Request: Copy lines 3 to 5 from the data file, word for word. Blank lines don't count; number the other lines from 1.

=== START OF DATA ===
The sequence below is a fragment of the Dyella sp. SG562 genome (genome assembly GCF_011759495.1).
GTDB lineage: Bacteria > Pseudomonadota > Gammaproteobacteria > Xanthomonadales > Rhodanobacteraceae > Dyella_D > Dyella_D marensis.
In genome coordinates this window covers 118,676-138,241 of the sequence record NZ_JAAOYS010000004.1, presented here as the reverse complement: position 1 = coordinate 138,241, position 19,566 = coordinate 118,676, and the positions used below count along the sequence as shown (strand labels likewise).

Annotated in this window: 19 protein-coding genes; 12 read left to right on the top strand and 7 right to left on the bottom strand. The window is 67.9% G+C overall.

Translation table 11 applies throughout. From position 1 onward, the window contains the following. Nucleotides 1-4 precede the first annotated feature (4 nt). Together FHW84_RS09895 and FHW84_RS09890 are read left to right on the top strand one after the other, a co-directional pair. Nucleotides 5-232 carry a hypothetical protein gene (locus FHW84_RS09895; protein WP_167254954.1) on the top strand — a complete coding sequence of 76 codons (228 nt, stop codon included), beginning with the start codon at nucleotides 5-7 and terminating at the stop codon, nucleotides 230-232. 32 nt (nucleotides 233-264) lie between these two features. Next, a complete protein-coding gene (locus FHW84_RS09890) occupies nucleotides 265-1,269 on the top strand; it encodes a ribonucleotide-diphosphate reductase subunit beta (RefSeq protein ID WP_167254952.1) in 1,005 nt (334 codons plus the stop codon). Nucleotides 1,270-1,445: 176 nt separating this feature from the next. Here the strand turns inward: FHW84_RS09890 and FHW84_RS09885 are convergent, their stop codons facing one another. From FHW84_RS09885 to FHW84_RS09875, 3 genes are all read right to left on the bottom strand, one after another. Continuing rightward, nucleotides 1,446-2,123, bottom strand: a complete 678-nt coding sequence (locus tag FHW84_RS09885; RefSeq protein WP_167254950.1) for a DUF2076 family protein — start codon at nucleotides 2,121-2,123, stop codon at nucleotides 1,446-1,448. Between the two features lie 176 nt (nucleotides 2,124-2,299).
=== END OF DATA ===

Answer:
In genome coordinates this window covers 118,676-138,241 of the sequence record NZ_JAAOYS010000004.1, presented here as the reverse complement: position 1 = coordinate 138,241, position 19,566 = coordinate 118,676, and the positions used below count along the sequence as shown (strand labels likewise).

Annotated in this window: 19 protein-coding genes; 12 read left to right on the top strand and 7 right to left on the bottom strand. The window is 67.9% G+C overall.

Translation table 11 applies throughout. From position 1 onward, the window contains the following. Nucleotides 1-4 precede the first annotated feature (4 nt). Together FHW84_RS09895 and FHW84_RS09890 are read left to right on the top strand one after the other, a co-directional pair. Nucleotides 5-232 carry a hypothetical protein gene (locus FHW84_RS09895; protein WP_167254954.1) on the top strand — a complete coding sequence of 76 codons (228 nt, stop codon included), beginning with the start codon at nucleotides 5-7 and terminating at the stop codon, nucleotides 230-232. 32 nt (nucleotides 233-264) lie between these two features. Next, a complete protein-coding gene (locus FHW84_RS09890) occupies nucleotides 265-1,269 on the top strand; it encodes a ribonucleotide-diphosphate reductase subunit beta (RefSeq protein ID WP_167254952.1) in 1,005 nt (334 codons plus the stop codon). Nucleotides 1,270-1,445: 176 nt separating this feature from the next. Here the strand turns inward: FHW84_RS09890 and FHW84_RS09885 are convergent, their stop codons facing one another. From FHW84_RS09885 to FHW84_RS09875, 3 genes are all read right to left on the bottom strand, one after another. Continuing rightward, nucleotides 1,446-2,123, bottom strand: a complete 678-nt coding sequence (locus tag FHW84_RS09885; RefSeq protein WP_167254950.1) for a DUF2076 family protein — start codon at nucleotides 2,121-2,123, stop codon at nucleotides 1,446-1,448. Between the two features lie 176 nt (nucleotides 2,124-2,299).